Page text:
Noting that is was sixty years ago that the Photo League fell victim to McCarthyism, curator Mason Klein pays tribute to the 15 years of Photo League “trailblazing” in the show currently hanging at the Jewish Museum. Entitled “The Radical Camera”, Klein refers to the Photo League members as “a group of young, idealistic photographers, most of them Jewish, first-generation Americans… Their solidarity centered on a belief in the expressive power of the documentary photograph and on a progressive alliance in the 1930s of socialist ideas and art.”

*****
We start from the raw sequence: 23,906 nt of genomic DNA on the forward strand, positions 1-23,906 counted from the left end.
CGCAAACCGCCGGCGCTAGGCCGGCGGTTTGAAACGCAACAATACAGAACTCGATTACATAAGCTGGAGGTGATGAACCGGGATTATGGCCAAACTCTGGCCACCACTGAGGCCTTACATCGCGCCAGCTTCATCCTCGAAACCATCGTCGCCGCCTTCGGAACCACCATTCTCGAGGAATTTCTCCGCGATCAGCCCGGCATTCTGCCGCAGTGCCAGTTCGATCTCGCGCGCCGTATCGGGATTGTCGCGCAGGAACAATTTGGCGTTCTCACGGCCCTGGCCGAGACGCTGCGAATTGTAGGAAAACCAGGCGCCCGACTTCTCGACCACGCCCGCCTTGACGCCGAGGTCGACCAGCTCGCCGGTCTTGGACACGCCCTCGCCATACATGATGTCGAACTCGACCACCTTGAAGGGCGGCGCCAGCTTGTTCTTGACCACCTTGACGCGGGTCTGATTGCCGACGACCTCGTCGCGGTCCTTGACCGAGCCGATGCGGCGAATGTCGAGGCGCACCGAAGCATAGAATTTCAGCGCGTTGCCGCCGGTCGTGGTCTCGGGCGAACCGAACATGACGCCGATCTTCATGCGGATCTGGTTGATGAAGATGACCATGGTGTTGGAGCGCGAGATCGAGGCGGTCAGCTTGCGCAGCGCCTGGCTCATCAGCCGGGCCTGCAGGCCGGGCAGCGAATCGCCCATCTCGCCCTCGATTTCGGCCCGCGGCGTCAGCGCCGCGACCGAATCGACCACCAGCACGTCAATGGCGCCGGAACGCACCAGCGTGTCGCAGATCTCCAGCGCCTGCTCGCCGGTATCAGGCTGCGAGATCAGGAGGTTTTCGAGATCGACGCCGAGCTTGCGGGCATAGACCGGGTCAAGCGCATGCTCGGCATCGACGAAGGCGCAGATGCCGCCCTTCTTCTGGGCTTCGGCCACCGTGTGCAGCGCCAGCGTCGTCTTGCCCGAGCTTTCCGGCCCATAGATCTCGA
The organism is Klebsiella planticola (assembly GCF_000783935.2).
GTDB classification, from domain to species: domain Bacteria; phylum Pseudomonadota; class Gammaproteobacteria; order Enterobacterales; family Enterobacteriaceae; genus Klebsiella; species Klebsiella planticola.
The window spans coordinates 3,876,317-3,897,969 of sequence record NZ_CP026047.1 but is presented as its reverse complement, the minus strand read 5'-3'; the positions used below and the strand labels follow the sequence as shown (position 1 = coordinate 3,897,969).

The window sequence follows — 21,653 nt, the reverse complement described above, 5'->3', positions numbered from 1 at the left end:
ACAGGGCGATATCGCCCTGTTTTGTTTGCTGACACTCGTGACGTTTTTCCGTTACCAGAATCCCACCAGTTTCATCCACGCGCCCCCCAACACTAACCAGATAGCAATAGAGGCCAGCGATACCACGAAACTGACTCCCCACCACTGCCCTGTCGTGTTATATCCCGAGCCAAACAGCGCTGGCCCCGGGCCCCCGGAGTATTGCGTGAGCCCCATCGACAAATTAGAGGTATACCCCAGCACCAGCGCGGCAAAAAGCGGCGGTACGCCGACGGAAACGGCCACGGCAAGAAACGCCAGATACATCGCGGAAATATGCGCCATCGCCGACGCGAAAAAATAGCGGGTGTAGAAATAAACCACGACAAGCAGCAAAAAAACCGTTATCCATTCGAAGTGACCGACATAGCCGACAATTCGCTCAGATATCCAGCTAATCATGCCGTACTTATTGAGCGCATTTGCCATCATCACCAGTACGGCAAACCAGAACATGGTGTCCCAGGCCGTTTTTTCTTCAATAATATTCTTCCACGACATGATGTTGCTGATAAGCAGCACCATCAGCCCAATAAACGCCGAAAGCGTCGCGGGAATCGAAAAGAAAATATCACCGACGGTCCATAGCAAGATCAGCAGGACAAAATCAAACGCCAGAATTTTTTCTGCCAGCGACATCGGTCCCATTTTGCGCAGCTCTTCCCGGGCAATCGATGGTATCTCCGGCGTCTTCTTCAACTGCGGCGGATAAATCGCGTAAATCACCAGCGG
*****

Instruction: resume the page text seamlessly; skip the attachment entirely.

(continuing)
Known for eschewing modernism and embracing honest portrayal of their urban surroundings, Photo Leaguers became the social conscience of their time, probing the realities of ordinary people throughout New York. Feinstein, himself a first generation Jew, was introduced to the Photo League in 1948, became an active member and took one photography class with founder Sid Grossman. Now 81, Feinstein remembers his Photo League days as an exciting time of intellectual and artistic ferment.
“I was only 17 when I joined the Photo League, which was, of course, the home of some of photography’s real giants. My own photographic sensibilities were already completely aligned with the basic orientation of the League, so having a place to co-mingle with others who were focused on showing life as it is was a marvelous impetus.”
Drawing from their permanent collection, the show included Feinstein’s “Rocky Beach” (1945).